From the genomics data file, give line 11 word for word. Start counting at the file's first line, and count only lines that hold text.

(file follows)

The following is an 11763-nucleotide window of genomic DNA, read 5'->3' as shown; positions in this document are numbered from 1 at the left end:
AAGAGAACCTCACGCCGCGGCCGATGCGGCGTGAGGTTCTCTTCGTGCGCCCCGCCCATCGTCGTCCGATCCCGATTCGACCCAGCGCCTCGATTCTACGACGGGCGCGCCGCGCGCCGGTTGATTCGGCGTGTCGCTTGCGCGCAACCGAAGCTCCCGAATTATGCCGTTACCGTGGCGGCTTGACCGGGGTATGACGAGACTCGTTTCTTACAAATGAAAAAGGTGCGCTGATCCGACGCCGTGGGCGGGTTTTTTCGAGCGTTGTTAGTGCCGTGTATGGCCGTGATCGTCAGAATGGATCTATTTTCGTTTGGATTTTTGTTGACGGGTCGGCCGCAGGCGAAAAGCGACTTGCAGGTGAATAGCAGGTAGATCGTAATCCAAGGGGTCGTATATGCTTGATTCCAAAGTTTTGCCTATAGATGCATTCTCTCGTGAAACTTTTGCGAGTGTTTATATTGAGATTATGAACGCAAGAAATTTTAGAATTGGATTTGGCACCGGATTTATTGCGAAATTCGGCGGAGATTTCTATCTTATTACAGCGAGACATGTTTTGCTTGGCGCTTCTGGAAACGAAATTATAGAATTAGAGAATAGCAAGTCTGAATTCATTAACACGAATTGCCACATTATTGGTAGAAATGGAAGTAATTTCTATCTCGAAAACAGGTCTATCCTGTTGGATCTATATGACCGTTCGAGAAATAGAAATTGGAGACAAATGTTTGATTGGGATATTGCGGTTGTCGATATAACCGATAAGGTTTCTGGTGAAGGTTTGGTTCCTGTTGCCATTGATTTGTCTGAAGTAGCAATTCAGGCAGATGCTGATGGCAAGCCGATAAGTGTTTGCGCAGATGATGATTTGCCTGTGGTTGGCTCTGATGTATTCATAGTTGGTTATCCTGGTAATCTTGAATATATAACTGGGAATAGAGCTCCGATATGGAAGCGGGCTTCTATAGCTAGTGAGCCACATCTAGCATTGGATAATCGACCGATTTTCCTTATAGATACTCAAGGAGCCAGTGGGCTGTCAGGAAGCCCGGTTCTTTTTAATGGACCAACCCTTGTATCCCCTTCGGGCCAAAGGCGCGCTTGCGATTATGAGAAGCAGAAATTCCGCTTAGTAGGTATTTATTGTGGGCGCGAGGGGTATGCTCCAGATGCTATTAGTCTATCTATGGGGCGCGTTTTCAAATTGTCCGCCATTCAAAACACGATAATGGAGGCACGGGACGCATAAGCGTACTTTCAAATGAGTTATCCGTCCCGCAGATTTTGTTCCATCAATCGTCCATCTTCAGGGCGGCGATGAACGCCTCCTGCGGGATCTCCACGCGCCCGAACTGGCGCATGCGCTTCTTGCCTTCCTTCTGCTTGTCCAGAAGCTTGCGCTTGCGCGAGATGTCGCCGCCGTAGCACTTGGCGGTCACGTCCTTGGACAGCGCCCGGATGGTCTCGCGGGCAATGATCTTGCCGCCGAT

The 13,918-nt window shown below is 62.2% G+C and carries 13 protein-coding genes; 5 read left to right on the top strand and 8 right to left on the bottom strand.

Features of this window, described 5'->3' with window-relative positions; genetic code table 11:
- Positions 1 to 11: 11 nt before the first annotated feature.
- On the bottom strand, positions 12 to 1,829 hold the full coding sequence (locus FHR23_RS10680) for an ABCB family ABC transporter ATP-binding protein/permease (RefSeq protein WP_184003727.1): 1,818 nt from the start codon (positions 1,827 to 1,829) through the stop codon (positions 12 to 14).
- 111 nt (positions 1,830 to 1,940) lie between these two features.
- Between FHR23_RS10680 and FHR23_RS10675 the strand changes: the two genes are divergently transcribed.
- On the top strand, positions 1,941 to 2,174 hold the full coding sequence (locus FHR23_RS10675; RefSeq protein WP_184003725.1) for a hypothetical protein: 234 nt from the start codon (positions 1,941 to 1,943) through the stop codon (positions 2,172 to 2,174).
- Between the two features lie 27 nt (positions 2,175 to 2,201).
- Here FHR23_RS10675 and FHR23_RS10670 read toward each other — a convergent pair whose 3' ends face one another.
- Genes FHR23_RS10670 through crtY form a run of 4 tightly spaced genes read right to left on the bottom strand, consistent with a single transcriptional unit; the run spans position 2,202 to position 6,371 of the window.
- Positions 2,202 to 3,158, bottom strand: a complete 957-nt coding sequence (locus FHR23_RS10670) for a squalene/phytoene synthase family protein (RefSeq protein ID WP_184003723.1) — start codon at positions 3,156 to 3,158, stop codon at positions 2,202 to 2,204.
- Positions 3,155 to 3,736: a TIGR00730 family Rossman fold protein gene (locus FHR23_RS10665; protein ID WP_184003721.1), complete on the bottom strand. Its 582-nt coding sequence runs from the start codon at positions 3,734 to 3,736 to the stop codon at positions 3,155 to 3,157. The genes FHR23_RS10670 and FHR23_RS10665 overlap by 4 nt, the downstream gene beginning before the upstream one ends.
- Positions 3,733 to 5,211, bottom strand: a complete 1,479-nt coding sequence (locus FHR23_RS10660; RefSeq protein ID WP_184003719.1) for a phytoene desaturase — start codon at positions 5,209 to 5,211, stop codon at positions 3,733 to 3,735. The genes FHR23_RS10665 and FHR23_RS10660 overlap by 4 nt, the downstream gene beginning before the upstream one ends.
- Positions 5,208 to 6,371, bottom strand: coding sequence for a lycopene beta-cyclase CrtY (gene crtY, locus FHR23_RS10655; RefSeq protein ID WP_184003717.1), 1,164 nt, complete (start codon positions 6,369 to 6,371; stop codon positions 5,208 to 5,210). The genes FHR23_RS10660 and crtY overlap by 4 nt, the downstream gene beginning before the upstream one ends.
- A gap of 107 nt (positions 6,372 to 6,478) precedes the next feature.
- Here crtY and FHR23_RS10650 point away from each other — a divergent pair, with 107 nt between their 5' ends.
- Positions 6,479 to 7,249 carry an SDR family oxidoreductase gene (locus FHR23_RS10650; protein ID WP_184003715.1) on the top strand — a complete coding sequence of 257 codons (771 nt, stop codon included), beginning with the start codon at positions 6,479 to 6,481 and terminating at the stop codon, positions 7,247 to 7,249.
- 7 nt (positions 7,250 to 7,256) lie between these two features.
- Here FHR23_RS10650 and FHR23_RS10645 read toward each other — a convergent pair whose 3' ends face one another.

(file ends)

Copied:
- Here FHR23_RS10675 and FHR23_RS10670 read toward each other — a convergent pair whose 3' ends face one another.